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DPChallenge Forums >> Tips, Tricks, and Q&A >> Duotone Legality in PSP
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Showing posts 76 - 83 of 83, (reverse)
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02/16/2006 04:19:18 PM · #76
Timlu, what you adressed is one of the problems Bear_Music, the Site Council and I discussed on one of the first pages. Photoshop does use methods in the background which are not legal when done step-by-step. This does present an incongruity, but it does not allow users of other software to exploit the inconsistency.

In short, creating scripts will not solve the problem.
02/16/2006 04:32:33 PM · #77
Originally posted by gloda:

Timlu, what you adressed is one of the problems Bear_Music, the Site Council and I discussed on one of the first pages. Photoshop does use methods in the background which are not legal when done step-by-step. This does present an incongruity, but it does not allow users of other software to exploit the inconsistency.

In short, creating scripts will not solve the problem.


I totally agree that creating script will not solve the problem with the inconsistency. My question was; is it OK to use the scripts in GIMP (or the plug-ins in PSP) to achieve what PS can do? And, if so, is it then OK to make your own scripts or plug-ins to achieve whatever you want? If the answer to the first question is yes, this would mean that the answer to the second question is yes. If the answer to the first question is no, this would mean that you introduce a rule that stipulate what software you must use to enter a challenge. This is something like having a challenge wich only owners of Canon cameras are allowed to enter. Sorry, you have a DQ for using a Nikon camera in this challenge...
02/16/2006 06:05:53 PM · #78
As Manic said earlier, for basic editing it's the methods you use, not the ends you achieve which determine the legality.
If the rules were consistent, then Duotones/Tritones should be forbidden alltogehter, which would be stupid as well.
02/16/2006 07:00:19 PM · #79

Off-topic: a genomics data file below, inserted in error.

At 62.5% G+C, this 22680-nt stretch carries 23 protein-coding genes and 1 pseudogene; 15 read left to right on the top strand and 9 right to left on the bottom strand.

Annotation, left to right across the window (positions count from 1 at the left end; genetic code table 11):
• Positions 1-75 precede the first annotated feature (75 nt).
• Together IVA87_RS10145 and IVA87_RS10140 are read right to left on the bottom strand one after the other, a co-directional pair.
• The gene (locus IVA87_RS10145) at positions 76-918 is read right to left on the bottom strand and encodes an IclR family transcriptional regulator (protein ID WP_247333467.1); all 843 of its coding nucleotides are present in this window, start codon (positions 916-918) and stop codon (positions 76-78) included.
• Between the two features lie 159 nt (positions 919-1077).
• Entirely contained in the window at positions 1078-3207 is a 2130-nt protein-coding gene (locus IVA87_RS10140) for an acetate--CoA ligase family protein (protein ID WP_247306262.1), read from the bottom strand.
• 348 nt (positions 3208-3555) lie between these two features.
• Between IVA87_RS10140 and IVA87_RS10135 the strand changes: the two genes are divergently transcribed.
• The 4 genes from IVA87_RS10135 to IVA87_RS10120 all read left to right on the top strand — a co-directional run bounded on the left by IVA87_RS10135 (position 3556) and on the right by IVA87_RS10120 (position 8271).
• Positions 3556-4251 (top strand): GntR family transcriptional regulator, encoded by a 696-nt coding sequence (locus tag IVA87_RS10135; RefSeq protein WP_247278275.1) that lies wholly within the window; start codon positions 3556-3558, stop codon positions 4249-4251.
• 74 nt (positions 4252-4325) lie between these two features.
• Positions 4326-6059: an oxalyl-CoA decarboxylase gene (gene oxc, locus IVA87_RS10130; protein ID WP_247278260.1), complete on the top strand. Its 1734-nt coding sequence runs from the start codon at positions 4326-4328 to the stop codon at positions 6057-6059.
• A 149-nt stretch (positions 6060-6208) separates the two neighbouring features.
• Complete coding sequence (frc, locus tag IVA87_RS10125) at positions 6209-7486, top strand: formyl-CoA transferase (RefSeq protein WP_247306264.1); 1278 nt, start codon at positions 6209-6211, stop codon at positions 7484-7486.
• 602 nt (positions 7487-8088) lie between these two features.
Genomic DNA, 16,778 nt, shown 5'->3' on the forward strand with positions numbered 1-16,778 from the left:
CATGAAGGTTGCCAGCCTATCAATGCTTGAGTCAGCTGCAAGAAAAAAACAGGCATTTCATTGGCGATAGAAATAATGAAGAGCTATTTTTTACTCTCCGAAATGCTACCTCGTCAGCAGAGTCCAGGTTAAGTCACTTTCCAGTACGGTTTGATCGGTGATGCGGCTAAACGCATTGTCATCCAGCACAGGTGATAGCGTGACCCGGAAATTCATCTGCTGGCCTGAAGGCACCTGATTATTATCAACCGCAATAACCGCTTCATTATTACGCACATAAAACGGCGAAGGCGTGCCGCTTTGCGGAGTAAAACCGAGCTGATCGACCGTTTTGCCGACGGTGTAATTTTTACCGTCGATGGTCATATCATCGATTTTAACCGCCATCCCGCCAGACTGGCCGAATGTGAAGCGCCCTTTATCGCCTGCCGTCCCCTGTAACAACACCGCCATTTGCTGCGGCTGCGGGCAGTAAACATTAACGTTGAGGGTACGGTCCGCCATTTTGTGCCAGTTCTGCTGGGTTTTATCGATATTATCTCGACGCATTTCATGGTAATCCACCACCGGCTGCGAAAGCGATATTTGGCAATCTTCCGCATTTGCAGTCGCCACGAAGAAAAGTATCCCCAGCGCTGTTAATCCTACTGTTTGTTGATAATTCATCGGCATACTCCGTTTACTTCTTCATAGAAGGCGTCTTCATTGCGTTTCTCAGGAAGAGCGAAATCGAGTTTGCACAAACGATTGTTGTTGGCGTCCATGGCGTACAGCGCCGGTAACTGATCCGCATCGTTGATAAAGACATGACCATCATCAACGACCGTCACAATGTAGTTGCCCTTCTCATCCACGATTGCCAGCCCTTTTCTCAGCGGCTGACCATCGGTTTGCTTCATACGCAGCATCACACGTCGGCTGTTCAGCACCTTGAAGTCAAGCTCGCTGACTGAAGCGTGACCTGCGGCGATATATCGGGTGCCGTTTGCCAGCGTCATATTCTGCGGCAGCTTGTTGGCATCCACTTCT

To sum it up, we are narrowing in here on THE major inconsistency in the basic rules.

For just one example: SC have ruled that Photoshop CS2 "shadow/highlight" adjustment is legal in basic rules. But this adjustment is just a single-panel evolution of the cntrl-alt-tilde contrast masking technique that is available in earlier PS editions. You create a lyer masked for highlights and a layer masked for shadows, change the blending modes on each, and use layer-opacity changes to merge them together. This is exactly what "shadow/highlight" does in CS2.

The rules, as they stand now, because they are tool-specific rather than results-oriented, allow those who have bought the latest software an advantage over those who still work with earlier, less-automated versions.

R.
02/26/2006 07:04:44 AM · #80
The tutorial is here!
02/26/2006 08:55:20 AM · #81
Originally posted by gloda:

Originally posted by kirbic:

(in PS, don't know PSP equivalents)
3.) Image>mode>duotone and make your settings or load the saved profile


This is what I'm getting at. The duotone option is not available in PSP. Next step: do you consider the means or the ends for duotones? I followed that recent thread about DrJones DQed image a bit, so I guess it's the ends that count?


In PSP8, if you go to the "help" then "index" and put in the word "duotone", (or even if you look under the information for "colorize", it will mention duotone) you will see a tutorial, if you will, on how to produce a duotone image using PSP.

1. Convert to Gray Scale
2. Increase image to 16 million color bits
3. Take to "colorize" and choose color and sat

Pretty simple procedure in PSP really. Nothing complicated.

You can also do the same effect using a similar conversion in this way:

1. Go to "image"
2. Select "split channel"
3. Select "RGB"
4. Take the blue, green, or red image and .....
5. Take to colorize and choose color and sat

Both really have the same effect, but process one is what PSP tells one to do to achieve the effect verbatim. Whereas process two was just something I stumbled upon.

Rose

Message edited by author 2006-02-26 08:59:38.
02/26/2006 09:03:33 AM · #82
To make the difference between monochromes and duotones clearer: try to create a tritone with Rose's method.
02/27/2006 10:53:26 AM · #83
Originally posted by gloda:

The tutorial is here!


Nice tutorial!

I never really understood how to use blend ranges effectively, your examples really helped bring some clarity into them.

Thanks!

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